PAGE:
I am a major fan of Clancy's past books, and I have no problem with him making a few extra bucks by "phoning this one in", but I think he did his readers a disservice.
If he did write this himself, it's even more disappointing.
Oh, well.
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Format: Mass Market Paperback
When I heard that Clancy wrote a book that was set back in the 80's Cold War era again I was hopeful that he could regain some of his earlier writing success. Not that I was hopeful for his well-being, but more that he would start writing books that were as enjoyable as the ones he wrote early in his career (Red Storm Rising, Patriot Games, Hunt for Red October, etc.). If Red Rabbit was an attempt at reliving the early years then he failed miserably.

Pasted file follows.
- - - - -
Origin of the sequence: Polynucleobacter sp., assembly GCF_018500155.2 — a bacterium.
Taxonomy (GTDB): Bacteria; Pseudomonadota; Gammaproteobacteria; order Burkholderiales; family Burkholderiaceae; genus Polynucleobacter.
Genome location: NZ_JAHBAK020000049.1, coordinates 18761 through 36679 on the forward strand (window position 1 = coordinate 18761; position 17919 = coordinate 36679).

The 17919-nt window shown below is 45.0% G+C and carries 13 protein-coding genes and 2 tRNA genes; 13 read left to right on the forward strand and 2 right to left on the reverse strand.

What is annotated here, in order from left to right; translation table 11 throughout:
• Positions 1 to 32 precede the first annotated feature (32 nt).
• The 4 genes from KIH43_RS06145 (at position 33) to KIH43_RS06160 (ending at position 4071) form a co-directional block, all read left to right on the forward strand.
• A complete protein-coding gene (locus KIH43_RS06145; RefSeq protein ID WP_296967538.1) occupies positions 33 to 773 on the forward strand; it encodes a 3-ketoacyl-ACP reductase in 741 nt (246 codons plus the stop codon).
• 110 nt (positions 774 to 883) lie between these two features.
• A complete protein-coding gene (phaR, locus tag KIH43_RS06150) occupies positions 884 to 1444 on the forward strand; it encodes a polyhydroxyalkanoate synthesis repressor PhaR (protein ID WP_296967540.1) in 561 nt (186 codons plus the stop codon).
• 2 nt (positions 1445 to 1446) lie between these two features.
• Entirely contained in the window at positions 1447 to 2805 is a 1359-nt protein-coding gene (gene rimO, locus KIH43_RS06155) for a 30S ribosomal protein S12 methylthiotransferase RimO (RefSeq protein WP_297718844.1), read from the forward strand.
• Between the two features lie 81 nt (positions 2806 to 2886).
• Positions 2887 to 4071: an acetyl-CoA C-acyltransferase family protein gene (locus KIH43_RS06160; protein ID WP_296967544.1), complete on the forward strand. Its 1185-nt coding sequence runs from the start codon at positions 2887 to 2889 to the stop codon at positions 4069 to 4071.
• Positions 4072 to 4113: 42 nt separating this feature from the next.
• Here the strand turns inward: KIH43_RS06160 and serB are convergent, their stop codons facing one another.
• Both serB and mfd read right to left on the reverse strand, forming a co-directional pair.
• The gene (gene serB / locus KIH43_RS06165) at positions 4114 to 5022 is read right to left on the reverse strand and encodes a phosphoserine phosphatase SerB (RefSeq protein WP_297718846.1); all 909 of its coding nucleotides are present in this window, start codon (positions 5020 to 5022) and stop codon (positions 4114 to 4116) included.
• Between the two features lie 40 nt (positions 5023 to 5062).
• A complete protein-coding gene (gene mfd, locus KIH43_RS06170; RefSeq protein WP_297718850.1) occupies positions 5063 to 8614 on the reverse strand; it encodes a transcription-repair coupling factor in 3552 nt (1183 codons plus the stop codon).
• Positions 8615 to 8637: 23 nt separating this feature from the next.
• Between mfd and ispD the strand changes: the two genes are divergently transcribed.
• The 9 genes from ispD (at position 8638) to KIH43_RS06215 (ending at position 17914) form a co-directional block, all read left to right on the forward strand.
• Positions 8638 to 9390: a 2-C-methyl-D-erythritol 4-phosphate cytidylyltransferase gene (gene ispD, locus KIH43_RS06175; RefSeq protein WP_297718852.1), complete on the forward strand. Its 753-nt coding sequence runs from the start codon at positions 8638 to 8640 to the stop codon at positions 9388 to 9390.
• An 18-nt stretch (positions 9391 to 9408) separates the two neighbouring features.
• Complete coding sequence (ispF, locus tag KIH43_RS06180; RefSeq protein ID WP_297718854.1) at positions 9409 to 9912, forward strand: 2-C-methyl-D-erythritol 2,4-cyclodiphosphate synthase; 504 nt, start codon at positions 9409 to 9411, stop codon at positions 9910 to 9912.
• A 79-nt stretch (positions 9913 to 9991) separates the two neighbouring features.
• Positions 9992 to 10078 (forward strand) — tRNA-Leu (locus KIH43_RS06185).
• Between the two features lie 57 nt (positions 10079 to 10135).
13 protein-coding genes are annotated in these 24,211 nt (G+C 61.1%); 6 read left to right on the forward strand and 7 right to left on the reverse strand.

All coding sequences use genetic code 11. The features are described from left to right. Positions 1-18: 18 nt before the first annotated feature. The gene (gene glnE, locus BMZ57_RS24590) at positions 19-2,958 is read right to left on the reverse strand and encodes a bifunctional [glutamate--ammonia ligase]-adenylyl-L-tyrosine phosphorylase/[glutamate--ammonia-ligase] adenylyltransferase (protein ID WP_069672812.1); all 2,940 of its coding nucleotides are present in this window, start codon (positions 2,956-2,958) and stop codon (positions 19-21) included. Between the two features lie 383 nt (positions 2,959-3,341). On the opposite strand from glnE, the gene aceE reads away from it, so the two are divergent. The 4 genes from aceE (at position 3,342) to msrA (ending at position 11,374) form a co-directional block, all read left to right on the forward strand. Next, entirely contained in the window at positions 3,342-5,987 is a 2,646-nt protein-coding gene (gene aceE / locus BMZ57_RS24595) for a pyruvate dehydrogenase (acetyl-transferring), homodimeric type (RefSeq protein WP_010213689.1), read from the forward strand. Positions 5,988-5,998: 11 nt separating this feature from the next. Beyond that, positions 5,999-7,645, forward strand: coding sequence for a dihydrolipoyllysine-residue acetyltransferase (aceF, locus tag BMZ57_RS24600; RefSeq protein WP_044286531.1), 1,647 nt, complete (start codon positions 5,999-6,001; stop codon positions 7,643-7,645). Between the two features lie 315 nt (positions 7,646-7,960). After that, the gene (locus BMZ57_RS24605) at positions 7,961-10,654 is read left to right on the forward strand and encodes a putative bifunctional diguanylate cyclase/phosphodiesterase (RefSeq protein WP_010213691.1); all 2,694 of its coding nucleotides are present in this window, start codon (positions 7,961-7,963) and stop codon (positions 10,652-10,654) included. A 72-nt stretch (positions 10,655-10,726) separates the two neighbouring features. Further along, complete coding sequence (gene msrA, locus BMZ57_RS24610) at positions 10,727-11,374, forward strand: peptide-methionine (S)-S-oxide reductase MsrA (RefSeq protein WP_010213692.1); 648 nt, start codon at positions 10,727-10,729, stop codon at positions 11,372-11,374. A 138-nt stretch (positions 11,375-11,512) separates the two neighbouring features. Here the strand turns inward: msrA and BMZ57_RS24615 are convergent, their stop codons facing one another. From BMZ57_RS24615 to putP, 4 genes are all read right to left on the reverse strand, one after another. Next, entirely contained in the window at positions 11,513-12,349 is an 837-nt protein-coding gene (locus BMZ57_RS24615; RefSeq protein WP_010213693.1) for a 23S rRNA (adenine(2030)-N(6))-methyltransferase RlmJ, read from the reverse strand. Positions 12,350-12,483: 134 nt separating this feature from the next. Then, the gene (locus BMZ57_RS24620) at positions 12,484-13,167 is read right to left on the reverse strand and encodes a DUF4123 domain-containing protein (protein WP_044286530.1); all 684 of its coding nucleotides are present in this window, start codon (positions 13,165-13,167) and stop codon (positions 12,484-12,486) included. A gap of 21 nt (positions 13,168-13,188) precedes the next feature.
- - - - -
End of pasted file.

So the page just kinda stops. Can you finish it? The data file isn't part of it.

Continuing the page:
Red Rabbit focuses on the spy game that was so prevalent during the Cold War 80's between the Soviets and the British/Americans. Attempting to relieve political pressure from the Pope and remind Poland who's boss, the Soviets decide to assassinate the Pope. Having read previous Clancy books I assumed that this was the catalyst and that the plot would promptly fill in around it. That was my first mistake (and possibly Clancy's too). Instead of moving on with the details of the assassination and the West's attempt to prevent it, the story completely switches gears, now attempting to highlight an unremarkable character in KGB agent Oleg Zaitzev that has an attack of conscience and decides to defect with his family and some very sensitive information. On a sidenote, how can Clancy possibily expect the reader to believe in the shear coincidence of Zaitzev arbitrarily choosing a person on the subway to help with his defection because the guy looked like an American, when in fact he's actually chosen the CIA chief of station in Moscow. Lucky guess, right?